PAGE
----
AsteroidOS 1.0, an open source smartwatch OS, released for certain Android Wear watches
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Most computers run either Windows or MacOS with a smattering of Linux here and there. Most smartphones run either Android or iOS with a smattering of Windows Mobile here and there. Most smartwatches run either Apple’s watchOS or Google’s Wear OS with a smattering of Samsung’s Tizen here and there. However, a team of developers is hoping to change that picture (at least for smartwatches), and this week is the next step toward their goal. AsteroidOS, billed as an “open source alternative” to other smartwatch operating systems, released its first stable version today.
AsteroidOS should be thought of as the Linux of smartwatches. While the OS is based on Linux (like Wear OS), the open source nature is similar to desktop OSes like Ubuntu and Fedora in that the source code is available to anyone that wants to modify the underlying kernel or other aspects of the software. Most of the staples of a competent smartwatch OS are here, including notifications sent from a smartphone, weather updates, a calendar app, and basic watch functionality (alarm clock, chronograph, etc.).
AsteroidOS 1.0, released yesterday, is the culmination of four years of work by Florent Revest and other developers. This release is compatible with several existing smartwatches, including LG’s G Watch line, all of Asus’ Zenwatches, and Sony’s Smartwatch 3.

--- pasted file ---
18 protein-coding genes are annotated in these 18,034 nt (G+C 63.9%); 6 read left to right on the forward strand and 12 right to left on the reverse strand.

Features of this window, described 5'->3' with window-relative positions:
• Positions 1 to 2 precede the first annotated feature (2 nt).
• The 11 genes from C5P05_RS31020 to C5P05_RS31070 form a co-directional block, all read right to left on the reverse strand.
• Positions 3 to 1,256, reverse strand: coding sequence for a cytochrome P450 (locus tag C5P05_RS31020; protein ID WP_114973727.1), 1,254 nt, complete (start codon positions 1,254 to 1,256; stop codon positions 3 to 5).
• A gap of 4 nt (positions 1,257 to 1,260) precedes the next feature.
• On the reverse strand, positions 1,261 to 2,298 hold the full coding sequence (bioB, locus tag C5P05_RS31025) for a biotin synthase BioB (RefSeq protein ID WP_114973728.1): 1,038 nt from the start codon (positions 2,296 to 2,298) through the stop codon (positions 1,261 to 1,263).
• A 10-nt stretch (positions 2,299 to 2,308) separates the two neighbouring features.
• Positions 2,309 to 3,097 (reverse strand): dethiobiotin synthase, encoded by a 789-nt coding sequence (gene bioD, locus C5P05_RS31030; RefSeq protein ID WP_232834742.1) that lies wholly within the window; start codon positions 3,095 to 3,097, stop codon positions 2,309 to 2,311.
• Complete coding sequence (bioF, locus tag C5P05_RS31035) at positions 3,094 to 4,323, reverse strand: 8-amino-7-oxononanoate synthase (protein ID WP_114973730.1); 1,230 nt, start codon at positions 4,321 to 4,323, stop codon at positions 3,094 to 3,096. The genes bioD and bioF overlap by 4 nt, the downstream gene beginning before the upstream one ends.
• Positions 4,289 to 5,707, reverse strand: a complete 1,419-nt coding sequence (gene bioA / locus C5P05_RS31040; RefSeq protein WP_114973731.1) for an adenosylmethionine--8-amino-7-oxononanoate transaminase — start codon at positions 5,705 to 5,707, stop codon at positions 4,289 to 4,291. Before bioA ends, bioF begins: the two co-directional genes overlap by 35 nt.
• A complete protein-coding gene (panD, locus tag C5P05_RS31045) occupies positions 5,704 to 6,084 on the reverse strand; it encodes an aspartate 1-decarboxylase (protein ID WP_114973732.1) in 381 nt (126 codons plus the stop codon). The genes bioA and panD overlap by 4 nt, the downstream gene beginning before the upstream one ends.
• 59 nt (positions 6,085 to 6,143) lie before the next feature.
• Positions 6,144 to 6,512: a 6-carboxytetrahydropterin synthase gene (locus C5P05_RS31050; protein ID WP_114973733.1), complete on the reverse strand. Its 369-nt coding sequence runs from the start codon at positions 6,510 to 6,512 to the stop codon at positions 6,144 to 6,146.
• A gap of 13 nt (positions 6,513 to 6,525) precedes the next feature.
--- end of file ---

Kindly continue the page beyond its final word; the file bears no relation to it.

There is also a Software Development Kit (SDK) for the OS, so aspiring app developers can start creating software for the new OS. Since AsteroidOS is built on Linux, the dev team was able to incorporate some Linux features, including OmpenEmbedded, Wayland, systemd, PulseAudio, and more, which means that it's feasible to port an existing desktop app to the watch OS.
While it’s exciting to see a new OS in active development, it’s a shame that it’s for an admittedly dying platform. Smartwatches seem to have outstayed their already short welcome, and while big players like Samsung and Apple will continue to make wearables, other companies are dropping out of the market. Sony is unlikely to continue the Smartwatch line, and there are rumors that Huawei may also make an exit sooner rather than later.
Personally, I have to question the viability of a niche operating system designed for niche devices. Smartwatches haven’t caught on like smartphones or tablets, and unless it can run on a wearable bearing an Apple, Samsung, or Fitbit logo, AsteroidOS is likely to remain obscure its entire life.
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